A counter argument is that you're making one subjective metric dependent on another subjective metric, which makes the metric no less subjective. While I don't disagree with such a restriction, it does encourage an old boys club mentality wherein only established members' opinions have any value. If Bjarne Stroustup himself joined and wanted to endorse me for C++ but couldn't because he didn't have enough up votes, I'd be a little miffed. ;)

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If Bjarne Stroustup himself joined and wanted to endorse me for C++ but couldn't because he didn't have enough up votes, I'd be a little miffed. ;)

Haha, nice one. :) But I guess you misunderstood me. What I was trying to say is that when a forum member wants to endorse someone, that particular someone should have a minimum of 'X' number of up-votes in that forum.

But I hear you; it's really just another subjective metric though I personally feel it should stop the abuse wherein those who really shouldn't be on the endorsement list end up on it.

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if you make even one post in a forum, that shouldn't preclude allowing people to endorse you

Oh but I think it should. Why should I get an endorsement in Java if I make just one comment -- right or wrong? That wouldn't happen if eligibility were based on the number of upvotes or some other criteria.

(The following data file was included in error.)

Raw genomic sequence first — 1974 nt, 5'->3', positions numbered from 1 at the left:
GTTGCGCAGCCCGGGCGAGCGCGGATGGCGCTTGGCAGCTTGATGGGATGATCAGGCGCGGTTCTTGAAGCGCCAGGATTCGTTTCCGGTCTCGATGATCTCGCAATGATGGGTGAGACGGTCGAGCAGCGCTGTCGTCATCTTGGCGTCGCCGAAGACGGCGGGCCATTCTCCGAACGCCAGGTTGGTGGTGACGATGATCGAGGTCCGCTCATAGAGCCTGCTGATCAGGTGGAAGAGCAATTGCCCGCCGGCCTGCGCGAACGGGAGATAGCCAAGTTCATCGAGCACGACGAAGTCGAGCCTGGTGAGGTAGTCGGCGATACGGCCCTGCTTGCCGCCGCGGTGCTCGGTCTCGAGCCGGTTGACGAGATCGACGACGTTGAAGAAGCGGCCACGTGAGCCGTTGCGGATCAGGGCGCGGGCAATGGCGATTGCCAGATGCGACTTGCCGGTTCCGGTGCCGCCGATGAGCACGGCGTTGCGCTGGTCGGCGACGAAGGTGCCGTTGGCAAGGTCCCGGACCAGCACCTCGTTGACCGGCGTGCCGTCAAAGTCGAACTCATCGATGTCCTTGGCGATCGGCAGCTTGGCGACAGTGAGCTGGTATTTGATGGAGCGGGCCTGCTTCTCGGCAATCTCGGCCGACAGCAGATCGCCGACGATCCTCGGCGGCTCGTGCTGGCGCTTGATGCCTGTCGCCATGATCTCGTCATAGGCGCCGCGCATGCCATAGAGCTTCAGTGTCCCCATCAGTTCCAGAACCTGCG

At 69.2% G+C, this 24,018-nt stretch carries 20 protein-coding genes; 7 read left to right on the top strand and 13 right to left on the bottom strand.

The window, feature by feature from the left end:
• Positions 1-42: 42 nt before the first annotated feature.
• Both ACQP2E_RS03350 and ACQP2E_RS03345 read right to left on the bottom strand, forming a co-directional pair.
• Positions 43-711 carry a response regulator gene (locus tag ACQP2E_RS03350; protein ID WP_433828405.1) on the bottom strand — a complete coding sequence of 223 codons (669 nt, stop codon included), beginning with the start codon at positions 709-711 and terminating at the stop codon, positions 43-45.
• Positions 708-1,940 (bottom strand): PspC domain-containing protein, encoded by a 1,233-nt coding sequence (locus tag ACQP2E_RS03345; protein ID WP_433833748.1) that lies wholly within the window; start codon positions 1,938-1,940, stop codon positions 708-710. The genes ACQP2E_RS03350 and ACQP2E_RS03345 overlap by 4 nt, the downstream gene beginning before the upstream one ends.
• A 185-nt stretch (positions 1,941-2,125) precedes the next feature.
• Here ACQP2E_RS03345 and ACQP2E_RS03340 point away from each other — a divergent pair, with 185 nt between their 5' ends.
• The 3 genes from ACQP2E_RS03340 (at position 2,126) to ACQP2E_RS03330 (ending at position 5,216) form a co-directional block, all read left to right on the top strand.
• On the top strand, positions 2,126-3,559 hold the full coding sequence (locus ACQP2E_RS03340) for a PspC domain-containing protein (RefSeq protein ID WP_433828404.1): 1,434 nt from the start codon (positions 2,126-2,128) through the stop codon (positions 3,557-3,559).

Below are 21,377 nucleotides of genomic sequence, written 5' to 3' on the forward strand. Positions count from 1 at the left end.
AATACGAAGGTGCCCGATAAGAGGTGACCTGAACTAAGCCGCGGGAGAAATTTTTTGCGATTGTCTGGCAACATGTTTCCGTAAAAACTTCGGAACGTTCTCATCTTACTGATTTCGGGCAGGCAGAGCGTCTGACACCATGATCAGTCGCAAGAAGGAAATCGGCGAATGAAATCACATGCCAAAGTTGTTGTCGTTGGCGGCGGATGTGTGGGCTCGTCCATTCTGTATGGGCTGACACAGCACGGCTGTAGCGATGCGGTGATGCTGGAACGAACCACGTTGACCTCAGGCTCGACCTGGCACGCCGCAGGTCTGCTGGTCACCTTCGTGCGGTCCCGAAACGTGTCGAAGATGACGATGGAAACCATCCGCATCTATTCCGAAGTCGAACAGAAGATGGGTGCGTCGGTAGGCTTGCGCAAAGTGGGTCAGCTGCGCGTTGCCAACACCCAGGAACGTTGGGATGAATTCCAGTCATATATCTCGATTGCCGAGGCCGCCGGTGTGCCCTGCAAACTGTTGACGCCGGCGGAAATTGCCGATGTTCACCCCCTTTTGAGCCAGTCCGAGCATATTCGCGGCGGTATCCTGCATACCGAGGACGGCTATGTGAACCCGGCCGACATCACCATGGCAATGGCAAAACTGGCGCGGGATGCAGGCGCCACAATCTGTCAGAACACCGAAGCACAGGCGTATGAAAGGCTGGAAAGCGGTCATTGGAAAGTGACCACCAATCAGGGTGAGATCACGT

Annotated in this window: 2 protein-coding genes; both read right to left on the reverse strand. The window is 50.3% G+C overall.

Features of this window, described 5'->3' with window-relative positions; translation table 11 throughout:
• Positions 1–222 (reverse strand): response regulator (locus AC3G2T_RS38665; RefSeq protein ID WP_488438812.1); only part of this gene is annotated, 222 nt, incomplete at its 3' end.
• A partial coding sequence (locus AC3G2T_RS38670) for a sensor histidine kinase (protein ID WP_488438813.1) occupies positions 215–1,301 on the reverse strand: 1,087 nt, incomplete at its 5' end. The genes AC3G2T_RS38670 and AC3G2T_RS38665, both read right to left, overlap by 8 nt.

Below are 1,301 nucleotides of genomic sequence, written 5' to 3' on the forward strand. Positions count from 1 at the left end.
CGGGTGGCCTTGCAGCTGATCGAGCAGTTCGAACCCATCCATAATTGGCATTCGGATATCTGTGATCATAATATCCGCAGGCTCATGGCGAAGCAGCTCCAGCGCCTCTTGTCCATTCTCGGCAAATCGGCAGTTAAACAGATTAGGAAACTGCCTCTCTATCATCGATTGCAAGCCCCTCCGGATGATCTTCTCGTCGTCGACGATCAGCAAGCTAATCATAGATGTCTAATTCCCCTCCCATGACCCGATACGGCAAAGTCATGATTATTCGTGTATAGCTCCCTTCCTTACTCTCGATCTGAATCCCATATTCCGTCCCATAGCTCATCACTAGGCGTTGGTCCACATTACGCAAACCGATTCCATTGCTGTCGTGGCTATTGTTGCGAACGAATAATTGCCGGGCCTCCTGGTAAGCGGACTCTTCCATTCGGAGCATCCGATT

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What I was trying to say is that when a forum member wants to endorse someone, that particular someone should have a minimum of 'X' number of up-votes in that forum.

Ah, I got it backward. But my example can be reversed too. If Bjarne Stroustup joined, I'd make a beeline to endorse him for C++, regardless of how many up votes he had. ;p

That say, there's a restriction on how many posts you need in a forum before that forum becomes a favorite, and it's based on a percentage of total posts. It's not a very severe restriction (only 2% presently), but that does provide at least a little bit of buffer for the member to earn enough respect for endorsements.

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Someone really loves Bjarne ;)
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The endorsement system is at the moment quite arbitrary. For instance, I got a suggestion to endorse christina>you in C++, and she 1. Hasn't even been there in at least 4 years; and 2. She has one single post in that forum.

I think a user should be more experienced in a forum (as Ancient Dragon said, having a certain amount of posts) and have a reputation in it (as ~s.o.s~said). I think both criteria should be combined.

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christina>you doesn't show up in the list of people that can be endorsed in the c++ forum. AFAIK you have to hit the Endorse button in the dark-purple ribbon at the top of the page and you will get a list of members who you can endorse. christina>you is not in that list, at least not in the one I see.

Edited by Ancient Dragon

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There she is again. I think the list is built according to the people you've interacted with the most. The people that have posted in the same threads as you. Since I used to hang out a lot in the Community Center, I posted in several threads in which she posted too. That's why I can see her and you can't (at least that's my guess)